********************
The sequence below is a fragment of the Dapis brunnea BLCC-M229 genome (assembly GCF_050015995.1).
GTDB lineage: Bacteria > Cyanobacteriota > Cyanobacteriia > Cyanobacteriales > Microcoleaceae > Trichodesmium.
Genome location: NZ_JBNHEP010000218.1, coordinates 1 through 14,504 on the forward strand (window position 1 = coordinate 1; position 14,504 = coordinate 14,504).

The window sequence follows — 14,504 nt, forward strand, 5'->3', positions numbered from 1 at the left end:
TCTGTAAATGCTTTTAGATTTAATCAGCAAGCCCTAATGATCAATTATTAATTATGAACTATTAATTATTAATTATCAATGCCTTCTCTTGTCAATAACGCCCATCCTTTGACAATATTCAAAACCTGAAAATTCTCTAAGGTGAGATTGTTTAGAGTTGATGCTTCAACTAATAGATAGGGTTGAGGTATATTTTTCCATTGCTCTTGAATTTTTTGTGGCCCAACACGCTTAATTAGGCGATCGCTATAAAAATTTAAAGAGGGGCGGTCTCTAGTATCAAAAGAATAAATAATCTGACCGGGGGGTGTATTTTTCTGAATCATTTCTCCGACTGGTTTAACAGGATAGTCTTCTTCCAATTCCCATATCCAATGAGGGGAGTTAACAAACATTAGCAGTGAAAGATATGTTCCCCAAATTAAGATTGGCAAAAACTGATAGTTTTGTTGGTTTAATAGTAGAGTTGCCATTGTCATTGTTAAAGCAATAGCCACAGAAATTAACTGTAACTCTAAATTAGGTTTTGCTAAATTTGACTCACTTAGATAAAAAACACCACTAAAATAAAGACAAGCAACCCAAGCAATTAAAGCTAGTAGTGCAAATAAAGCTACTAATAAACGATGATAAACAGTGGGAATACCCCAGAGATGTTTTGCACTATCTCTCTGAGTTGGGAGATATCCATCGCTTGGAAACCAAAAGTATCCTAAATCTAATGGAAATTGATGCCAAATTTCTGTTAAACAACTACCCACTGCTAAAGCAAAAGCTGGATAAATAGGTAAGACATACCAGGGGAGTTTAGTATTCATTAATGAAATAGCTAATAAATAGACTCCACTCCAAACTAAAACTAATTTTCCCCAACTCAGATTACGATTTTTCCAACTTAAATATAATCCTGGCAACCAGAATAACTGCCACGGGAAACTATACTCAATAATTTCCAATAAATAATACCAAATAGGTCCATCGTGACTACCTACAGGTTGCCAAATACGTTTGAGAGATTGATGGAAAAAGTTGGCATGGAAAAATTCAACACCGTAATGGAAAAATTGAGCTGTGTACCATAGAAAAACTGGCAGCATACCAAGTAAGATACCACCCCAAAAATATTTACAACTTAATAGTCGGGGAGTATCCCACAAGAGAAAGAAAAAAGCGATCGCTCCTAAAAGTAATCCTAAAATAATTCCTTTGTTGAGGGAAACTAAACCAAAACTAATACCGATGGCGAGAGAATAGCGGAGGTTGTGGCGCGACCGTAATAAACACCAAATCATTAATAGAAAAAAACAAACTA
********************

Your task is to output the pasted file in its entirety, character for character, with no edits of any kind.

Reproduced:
The sequence below is a fragment of the Dapis brunnea BLCC-M229 genome (assembly GCF_050015995.1).
GTDB lineage: Bacteria > Cyanobacteriota > Cyanobacteriia > Cyanobacteriales > Microcoleaceae > Trichodesmium.
Genome location: NZ_JBNHEP010000218.1, coordinates 1 through 14,504 on the forward strand (window position 1 = coordinate 1; position 14,504 = coordinate 14,504).

The window sequence follows — 14,504 nt, forward strand, 5'->3', positions numbered from 1 at the left end:
TCTGTAAATGCTTTTAGATTTAATCAGCAAGCCCTAATGATCAATTATTAATTATGAACTATTAATTATTAATTATCAATGCCTTCTCTTGTCAATAACGCCCATCCTTTGACAATATTCAAAACCTGAAAATTCTCTAAGGTGAGATTGTTTAGAGTTGATGCTTCAACTAATAGATAGGGTTGAGGTATATTTTTCCATTGCTCTTGAATTTTTTGTGGCCCAACACGCTTAATTAGGCGATCGCTATAAAAATTTAAAGAGGGGCGGTCTCTAGTATCAAAAGAATAAATAATCTGACCGGGGGGTGTATTTTTCTGAATCATTTCTCCGACTGGTTTAACAGGATAGTCTTCTTCCAATTCCCATATCCAATGAGGGGAGTTAACAAACATTAGCAGTGAAAGATATGTTCCCCAAATTAAGATTGGCAAAAACTGATAGTTTTGTTGGTTTAATAGTAGAGTTGCCATTGTCATTGTTAAAGCAATAGCCACAGAAATTAACTGTAACTCTAAATTAGGTTTTGCTAAATTTGACTCACTTAGATAAAAAACACCACTAAAATAAAGACAAGCAACCCAAGCAATTAAAGCTAGTAGTGCAAATAAAGCTACTAATAAACGATGATAAACAGTGGGAATACCCCAGAGATGTTTTGCACTATCTCTCTGAGTTGGGAGATATCCATCGCTTGGAAACCAAAAGTATCCTAAATCTAATGGAAATTGATGCCAAATTTCTGTTAAACAACTACCCACTGCTAAAGCAAAAGCTGGATAAATAGGTAAGACATACCAGGGGAGTTTAGTATTCATTAATGAAATAGCTAATAAATAGACTCCACTCCAAACTAAAACTAATTTTCCCCAACTCAGATTACGATTTTTCCAACTTAAATATAATCCTGGCAACCAGAATAACTGCCACGGGAAACTATACTCAATAATTTCCAATAAATAATACCAAATAGGTCCATCGTGACTACCTACAGGTTGCCAAATACGTTTGAGAGATTGATGGAAAAAGTTGGCATGGAAAAATTCAACACCGTAATGGAAAAATTGAGCTGTGTACCATAGAAAAACTGGCAGCATACCAAGTAAGATACCACCCCAAAAATATTTACAACTTAATAGTCGGGGAGTATCCCACAAGAGAAAGAAAAAAGCGATCGCTCCTAAAAGTAATCCTAAAATAATTCCTTTGTTGAGGGAAACTAAACCAAAACTAATACCGATGGCGAGAGAATAGCGGAGGTTGTGGCGCGACCGTAATAAACACCAAATCATTAATAGAAAAAAACAAACTA